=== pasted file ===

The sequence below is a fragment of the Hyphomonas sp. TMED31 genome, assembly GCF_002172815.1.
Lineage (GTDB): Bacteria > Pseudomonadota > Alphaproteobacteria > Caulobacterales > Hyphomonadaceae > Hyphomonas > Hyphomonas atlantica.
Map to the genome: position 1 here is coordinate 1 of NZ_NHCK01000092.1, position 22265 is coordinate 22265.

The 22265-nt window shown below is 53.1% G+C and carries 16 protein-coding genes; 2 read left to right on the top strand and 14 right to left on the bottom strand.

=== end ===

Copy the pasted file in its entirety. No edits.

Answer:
The sequence below is a fragment of the Hyphomonas sp. TMED31 genome, assembly GCF_002172815.1.
Lineage (GTDB): Bacteria > Pseudomonadota > Alphaproteobacteria > Caulobacterales > Hyphomonadaceae > Hyphomonas > Hyphomonas atlantica.
Map to the genome: position 1 here is coordinate 1 of NZ_NHCK01000092.1, position 22265 is coordinate 22265.

The 22265-nt window shown below is 53.1% G+C and carries 16 protein-coding genes; 2 read left to right on the top strand and 14 right to left on the bottom strand.